“We are committed to keeping Lichfield Cathedral free for everyone in the long term, but, as a temporary measure, we will be introducing a nominal charge at the point of pre-booking your tickets,” the spokeswoman said. “This fee will help us implement the measures required to maintain the safety of our staff and visitors and aid the track and trace initiative.”
The Dean and Chapter of Norwich Cathedral, which is open for worship and general visitors, has not ruled out reopening its retail areas. “We look forward to our shop and refectory café reopening when the time is right, and when they do we will ensure government guidelines are followed in conjunction with our health and safety adviser,” a statement said.
St Edmundsbury Cathedral was among those able to reopen its gift shop and kitchen at the earliest opportunity. Furloughed staff had returned, a spokeswoman said on Tuesday. Risk assessments had been carried out; screens, markers, and hand-sanitising stations had been installed; and “careful consideration was given to routes through both the shop and restaurant.”
Only six visitors are permitted to enter the shop at a time. “Visitor numbers are modest and beginning to increase,” she said. St Edmundsbury was one of 30 cathedrals that had gained “good-to-go” accreditation from VisitEngland.
Its health and safety officer, Stewart Alderman, said that it would be supporting the introduction of masks later this month. “So far, we have been pleased with the reaction of customers who have responded well to the measures we have taken to make visitors feel safe. In particular in the restaurant, we have maximised the use of our beautiful outdoor space, which means that we can now offer tables with views of the magnificent Millennium Tower.”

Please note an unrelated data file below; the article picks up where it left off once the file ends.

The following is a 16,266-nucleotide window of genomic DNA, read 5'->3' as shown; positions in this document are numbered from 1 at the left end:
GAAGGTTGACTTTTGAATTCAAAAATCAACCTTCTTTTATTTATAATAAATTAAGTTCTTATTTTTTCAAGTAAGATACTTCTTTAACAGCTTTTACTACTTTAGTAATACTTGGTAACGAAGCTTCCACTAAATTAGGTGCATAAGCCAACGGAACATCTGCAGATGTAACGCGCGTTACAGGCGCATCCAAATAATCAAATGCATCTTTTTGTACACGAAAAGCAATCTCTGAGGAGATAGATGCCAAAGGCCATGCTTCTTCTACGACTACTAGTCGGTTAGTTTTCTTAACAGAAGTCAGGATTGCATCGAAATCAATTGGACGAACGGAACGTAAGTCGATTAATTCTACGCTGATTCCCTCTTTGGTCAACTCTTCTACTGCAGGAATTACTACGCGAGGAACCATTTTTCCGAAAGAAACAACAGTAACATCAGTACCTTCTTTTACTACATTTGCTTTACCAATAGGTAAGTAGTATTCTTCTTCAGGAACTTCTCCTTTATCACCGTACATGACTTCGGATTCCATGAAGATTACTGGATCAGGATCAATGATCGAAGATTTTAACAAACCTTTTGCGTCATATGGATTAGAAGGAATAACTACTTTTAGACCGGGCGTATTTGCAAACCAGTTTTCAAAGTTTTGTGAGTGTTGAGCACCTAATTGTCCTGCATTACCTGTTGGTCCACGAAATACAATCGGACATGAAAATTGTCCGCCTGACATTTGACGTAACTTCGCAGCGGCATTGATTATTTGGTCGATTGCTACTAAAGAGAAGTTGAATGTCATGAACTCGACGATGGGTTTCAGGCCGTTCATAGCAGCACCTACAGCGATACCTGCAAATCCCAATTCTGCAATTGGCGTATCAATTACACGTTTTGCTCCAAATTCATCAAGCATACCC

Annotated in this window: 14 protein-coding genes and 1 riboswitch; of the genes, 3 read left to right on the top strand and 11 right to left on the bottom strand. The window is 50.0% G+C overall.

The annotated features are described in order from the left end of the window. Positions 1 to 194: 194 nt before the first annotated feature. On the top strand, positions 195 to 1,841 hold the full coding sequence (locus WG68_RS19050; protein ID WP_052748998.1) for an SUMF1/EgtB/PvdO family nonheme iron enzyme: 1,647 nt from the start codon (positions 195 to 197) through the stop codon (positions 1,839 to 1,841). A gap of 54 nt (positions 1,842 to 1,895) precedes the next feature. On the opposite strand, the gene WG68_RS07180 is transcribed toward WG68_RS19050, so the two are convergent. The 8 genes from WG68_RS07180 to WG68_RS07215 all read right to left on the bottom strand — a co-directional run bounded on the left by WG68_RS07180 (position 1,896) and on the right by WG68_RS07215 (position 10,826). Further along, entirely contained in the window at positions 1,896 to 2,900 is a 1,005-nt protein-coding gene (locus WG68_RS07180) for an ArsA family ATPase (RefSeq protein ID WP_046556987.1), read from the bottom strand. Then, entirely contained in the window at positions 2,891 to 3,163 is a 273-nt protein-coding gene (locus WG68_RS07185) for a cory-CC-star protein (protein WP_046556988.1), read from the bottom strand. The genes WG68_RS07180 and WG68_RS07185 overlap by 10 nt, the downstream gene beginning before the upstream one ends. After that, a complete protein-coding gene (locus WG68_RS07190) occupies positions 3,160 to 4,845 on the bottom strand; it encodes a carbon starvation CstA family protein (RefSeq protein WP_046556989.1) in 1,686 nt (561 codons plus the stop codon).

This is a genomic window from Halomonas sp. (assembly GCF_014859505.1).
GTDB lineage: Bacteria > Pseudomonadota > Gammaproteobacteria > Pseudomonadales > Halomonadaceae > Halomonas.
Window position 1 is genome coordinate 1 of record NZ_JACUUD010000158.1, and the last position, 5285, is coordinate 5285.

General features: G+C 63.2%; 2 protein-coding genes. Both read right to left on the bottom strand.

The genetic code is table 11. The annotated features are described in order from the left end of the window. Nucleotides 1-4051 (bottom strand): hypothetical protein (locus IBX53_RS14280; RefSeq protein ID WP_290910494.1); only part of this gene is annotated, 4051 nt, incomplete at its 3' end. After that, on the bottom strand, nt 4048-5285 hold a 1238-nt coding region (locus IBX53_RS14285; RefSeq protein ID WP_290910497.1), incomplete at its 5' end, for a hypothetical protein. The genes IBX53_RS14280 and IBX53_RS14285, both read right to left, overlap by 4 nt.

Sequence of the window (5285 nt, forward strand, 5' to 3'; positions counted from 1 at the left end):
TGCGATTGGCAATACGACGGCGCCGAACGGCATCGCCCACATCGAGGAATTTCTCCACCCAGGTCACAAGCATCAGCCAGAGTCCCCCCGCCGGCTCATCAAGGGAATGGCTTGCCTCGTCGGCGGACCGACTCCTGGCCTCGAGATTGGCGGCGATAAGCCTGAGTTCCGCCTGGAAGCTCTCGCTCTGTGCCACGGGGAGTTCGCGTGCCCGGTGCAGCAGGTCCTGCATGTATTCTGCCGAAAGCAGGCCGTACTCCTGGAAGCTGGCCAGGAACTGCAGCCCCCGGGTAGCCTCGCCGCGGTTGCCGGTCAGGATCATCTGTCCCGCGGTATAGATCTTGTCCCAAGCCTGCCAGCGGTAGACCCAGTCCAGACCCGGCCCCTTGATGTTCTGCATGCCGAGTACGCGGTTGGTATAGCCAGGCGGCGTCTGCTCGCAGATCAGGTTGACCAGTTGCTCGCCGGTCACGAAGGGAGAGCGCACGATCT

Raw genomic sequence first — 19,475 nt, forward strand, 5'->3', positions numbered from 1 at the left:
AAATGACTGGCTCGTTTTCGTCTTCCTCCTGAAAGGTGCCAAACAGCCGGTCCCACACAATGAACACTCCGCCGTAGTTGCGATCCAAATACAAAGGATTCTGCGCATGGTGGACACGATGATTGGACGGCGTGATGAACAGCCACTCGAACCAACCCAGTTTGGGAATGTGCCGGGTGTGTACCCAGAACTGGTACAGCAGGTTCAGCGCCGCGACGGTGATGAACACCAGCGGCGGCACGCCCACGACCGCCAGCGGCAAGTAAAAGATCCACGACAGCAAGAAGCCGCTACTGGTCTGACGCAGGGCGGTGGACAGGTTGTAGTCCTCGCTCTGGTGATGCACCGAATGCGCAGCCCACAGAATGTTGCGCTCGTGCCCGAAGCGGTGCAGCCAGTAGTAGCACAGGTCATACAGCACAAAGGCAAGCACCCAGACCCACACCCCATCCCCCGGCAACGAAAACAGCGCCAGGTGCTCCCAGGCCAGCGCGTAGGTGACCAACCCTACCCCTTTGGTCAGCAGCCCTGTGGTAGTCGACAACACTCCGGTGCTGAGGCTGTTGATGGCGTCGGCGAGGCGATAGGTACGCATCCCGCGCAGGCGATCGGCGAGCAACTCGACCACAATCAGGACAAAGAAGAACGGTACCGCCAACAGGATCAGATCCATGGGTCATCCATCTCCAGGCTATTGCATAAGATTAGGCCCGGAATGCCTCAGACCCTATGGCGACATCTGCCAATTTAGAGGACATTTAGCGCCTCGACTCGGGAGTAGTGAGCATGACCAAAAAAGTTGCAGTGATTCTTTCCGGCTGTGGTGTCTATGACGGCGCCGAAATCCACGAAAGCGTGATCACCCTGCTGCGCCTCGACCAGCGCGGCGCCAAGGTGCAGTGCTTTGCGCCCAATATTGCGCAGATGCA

A spokesperson for York Minster, which reopened its two shops on Saturday, said: “From 24 July, it will be compulsory for people visiting the cathedral’s shops to wear a face covering, in line with the Government’s requirements for shops.” It had also introduced measures including Perspex screens at the tills, and accepting only card and contactless payments.
Canterbury Cathedral is running on a reduced staff of four team members, compared with 15 before lockdown, after reopening one of its three shops, which is in the reopened visitor centre, a spokesperson said. It is also offering bottled drinks and pre-packaged snacks from an open-air kiosk in the precincts, between certain hours.
Glass screens, a one-way system, cleaning schedules, entry limits, and track-and- trace have been introduced. “All sales assistants and shop staff wear masks, with access to additional PPE if required,” a spokesman said. “From 24 July, masks will also be worn by our visits staff within the visitor centre.”
Plans to reopen Leicester Cathedral for private prayer from 1 July, then public worship, were postponed after the first local lockdown in England was enforced in the city last month (News, 3 July). Writing for the Church Times website this week, the Dean of Leicester, the Very Revd David Monteith, explained: “Just as with local businesses, we had made extensive preparations, spent money on equipment and staffing, and raised expectations.”